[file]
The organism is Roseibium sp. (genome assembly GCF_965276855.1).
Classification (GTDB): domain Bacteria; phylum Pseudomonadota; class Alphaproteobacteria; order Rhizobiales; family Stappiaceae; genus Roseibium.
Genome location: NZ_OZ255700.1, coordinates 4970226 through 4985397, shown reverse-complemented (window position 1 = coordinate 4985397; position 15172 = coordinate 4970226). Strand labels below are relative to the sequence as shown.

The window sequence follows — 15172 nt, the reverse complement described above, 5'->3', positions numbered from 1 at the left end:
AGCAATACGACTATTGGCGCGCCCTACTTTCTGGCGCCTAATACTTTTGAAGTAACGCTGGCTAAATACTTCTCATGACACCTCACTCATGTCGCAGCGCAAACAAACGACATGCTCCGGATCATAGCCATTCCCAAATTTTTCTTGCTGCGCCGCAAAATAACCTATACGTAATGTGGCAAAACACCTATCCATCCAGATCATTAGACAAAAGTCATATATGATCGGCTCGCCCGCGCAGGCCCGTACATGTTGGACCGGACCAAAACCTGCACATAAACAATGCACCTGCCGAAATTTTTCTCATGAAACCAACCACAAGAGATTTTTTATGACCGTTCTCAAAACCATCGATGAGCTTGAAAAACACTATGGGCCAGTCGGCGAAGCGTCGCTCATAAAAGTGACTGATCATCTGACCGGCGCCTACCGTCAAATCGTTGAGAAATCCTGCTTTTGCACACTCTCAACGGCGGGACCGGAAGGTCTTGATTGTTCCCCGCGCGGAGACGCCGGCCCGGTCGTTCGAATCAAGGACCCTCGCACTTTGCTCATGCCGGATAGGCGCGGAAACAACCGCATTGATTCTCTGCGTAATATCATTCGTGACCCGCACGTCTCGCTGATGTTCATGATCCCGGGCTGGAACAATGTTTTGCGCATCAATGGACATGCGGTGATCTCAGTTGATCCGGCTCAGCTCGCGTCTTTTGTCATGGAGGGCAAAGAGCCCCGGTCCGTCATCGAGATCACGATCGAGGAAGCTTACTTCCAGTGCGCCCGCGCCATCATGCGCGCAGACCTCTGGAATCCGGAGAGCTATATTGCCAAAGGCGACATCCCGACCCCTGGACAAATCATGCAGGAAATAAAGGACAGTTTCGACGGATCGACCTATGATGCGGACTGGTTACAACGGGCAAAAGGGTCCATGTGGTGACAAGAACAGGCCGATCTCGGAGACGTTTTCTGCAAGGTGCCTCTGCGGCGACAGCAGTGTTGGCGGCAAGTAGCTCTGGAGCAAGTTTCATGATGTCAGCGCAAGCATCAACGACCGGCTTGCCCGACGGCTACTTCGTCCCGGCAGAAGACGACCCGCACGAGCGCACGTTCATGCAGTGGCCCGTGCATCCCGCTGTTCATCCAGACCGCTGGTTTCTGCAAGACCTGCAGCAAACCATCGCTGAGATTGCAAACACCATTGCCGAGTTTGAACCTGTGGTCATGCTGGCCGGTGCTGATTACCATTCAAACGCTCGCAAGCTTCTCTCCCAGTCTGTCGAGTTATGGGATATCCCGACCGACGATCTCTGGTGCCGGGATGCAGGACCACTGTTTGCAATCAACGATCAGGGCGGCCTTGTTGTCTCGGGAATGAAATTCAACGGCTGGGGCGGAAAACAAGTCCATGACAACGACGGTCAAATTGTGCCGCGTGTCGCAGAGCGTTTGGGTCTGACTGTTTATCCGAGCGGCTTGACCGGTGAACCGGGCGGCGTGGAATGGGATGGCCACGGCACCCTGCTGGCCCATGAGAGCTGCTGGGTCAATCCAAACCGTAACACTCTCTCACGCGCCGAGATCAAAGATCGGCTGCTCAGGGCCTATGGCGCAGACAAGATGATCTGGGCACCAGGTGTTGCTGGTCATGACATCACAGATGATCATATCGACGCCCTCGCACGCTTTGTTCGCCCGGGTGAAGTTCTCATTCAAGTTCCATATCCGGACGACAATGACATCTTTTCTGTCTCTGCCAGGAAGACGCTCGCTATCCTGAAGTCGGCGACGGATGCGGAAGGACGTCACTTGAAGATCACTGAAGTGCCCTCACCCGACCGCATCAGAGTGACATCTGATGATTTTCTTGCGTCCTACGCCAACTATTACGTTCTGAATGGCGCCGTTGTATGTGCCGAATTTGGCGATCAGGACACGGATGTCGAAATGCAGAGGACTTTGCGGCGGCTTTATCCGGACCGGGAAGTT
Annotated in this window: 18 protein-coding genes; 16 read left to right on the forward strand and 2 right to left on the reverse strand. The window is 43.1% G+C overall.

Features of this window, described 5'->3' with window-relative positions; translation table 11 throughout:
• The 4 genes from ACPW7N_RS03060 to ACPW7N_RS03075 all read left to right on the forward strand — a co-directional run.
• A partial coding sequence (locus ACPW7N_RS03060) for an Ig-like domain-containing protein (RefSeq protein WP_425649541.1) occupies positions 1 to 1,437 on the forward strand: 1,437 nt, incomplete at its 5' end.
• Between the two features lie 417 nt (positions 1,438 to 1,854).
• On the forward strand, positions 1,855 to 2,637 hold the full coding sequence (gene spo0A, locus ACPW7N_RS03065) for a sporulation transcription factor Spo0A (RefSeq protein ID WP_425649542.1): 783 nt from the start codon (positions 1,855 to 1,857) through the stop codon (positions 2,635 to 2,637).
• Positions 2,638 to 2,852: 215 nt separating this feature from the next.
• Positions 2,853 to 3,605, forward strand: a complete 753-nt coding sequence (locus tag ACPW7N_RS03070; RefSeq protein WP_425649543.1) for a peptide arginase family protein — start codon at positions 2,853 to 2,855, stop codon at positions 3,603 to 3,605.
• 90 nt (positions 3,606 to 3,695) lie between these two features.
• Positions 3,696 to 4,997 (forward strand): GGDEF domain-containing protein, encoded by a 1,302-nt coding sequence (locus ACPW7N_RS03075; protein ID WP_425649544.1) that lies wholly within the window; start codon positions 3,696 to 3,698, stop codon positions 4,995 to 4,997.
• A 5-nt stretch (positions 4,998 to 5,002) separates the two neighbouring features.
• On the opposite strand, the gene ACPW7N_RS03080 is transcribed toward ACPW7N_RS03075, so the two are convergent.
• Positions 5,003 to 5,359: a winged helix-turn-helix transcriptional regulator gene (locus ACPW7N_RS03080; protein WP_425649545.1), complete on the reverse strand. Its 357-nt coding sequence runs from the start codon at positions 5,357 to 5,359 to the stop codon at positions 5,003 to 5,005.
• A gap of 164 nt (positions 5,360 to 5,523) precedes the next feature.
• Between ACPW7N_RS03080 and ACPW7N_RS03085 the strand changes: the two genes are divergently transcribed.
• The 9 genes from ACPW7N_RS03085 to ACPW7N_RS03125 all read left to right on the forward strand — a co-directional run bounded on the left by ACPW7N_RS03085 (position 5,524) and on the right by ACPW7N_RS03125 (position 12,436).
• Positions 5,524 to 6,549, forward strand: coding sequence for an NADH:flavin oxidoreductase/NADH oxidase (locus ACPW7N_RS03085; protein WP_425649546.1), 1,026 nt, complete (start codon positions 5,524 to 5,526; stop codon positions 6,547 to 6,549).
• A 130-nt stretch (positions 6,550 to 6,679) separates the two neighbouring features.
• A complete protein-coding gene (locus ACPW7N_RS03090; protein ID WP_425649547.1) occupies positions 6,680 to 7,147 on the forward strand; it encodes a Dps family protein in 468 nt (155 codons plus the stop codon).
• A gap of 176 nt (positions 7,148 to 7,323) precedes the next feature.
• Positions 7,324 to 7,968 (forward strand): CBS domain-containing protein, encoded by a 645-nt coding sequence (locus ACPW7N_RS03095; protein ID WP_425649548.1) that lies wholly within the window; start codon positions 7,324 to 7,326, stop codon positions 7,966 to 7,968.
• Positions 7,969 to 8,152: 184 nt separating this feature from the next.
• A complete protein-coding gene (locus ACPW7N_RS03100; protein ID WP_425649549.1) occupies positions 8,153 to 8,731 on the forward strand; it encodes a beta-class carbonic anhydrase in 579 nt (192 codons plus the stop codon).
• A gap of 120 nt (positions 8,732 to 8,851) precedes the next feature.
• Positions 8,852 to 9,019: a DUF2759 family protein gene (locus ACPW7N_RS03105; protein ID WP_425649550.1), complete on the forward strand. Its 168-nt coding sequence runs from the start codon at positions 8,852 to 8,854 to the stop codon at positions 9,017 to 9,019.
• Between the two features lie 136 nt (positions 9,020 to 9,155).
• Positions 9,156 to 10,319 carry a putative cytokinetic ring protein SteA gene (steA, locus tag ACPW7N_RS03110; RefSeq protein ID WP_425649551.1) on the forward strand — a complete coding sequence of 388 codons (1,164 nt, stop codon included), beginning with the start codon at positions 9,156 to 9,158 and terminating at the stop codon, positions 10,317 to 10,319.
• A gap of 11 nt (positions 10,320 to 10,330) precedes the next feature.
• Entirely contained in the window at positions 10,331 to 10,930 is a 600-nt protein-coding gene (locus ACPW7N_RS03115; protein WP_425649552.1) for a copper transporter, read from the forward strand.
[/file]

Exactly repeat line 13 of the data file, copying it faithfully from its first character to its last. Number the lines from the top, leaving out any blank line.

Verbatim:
• Positions 2,853 to 3,605, forward strand: a complete 753-nt coding sequence (locus tag ACPW7N_RS03070; RefSeq protein WP_425649543.1) for a peptide arginase family protein — start codon at positions 2,853 to 2,855, stop codon at positions 3,603 to 3,605.